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These often relate to different political positions and can be seen as ideological if they relate to the legitimation of ways of understanding that are connected to social interests.
1(1), doi:10.5964/jspp.v1i1.96 Received: 2013-06-24. In those cases in which audiences do not possess direct knowledge or experience of what is happening, they become particularly reliant upon the media to inform them.
That is not to say that the media simply tell us what to think – people do not absorb media messages uncritically (Philo, 2008; Philo, Miller, & Happer, in press).
Our method begins by setting out the range of available arguments in public discourse on a specific subject.
We then analyse the news texts to establish which of these appear and how they do so in the flow of news programming and press coverage.
In terms of shaping content, we argue that a number of privileged groups contribute to the production of media accounts, including social and political institutions and other interest groups such as lobbyists and the public relations industry (Miller & Dinan, 2000, 2009).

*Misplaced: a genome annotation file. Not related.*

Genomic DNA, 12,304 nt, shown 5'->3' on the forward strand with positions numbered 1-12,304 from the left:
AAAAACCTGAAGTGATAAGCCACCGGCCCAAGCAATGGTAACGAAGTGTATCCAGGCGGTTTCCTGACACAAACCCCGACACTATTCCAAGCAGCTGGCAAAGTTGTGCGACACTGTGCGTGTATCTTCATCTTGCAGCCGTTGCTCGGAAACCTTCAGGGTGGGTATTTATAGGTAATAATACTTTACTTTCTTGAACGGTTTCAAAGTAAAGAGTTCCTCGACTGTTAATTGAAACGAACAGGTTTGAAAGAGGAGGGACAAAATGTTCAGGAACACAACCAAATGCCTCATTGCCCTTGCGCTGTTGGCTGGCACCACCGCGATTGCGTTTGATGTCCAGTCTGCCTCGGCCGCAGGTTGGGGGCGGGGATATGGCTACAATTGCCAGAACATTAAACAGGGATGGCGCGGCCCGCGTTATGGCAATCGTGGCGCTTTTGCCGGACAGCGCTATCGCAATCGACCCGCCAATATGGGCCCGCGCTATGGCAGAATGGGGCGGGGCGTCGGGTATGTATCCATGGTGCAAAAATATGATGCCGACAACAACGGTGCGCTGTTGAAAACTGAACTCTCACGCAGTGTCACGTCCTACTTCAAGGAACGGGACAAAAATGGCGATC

These different groups intersect to shape the issues open to discussion, but the outcome can also severely limit the information to which audiences have access.In addition, they anticipate the way in which their words will be ‘mediated’ and reproduced in various media outlets.The key point is therefore that all of the elements involved in the communications circuit intersect and are dynamic. content or effects of media) has often been examined separately, we explain here why it is important to analyse the inter-relations of each of these different components in any discussion of the media’s role in social change. Our approach is based on the assumption that in any controversial area there will be competing ways of explaining events and their history.We found other evidence of the way in which media coverage can operate to limit understanding of possibilities of social change.In our study of news reporting of climate change, we traced the way that the media have constructed uncertainty around the issue and how this has led to disengagement in relation to possible changes in personal behaviours.The story is organised around this way of understanding migration, and the different elements of the story such as interviewees, the information quoted, the selection of images and editorial comment, all work to elaborate and legitimise it as a key theme.In past research we have shown, using this method, that news accounts can and do operate to establish specific ways of understanding (Briant, Philo, & Watson, 2011; Philo, 1996; Philo & Berry, 2004, 2011).The media play a central role in informing the public about what happens in the world, particularly in those areas in which audiences do not possess direct knowledge or experience.This article examines the impact the media has in the construction of public belief and attitudes and its relationship to social change.Finally, we discuss the implications for communications and policy and how both the traditional and new media might help in the development of better informed public debate. Handling Editor: Andrew Livingstone, University of Exeter, Exeter, United Kingdom *Corresponding author at: Glasgow University Media Group, Adam Smith Building, Bute Gardens, Glasgow G12 8RT, United Kingdom. [email protected] This is an open access article distributed under the terms of the Creative Commons Attribution License ( which permits unrestricted use, distribution, and reproduction in any medium, provided the original work is properly cited.Journal of Social and Political Psychology, 2013, Vol. The media – television, the press and online – play a central role in communicating to the public what happens in the world.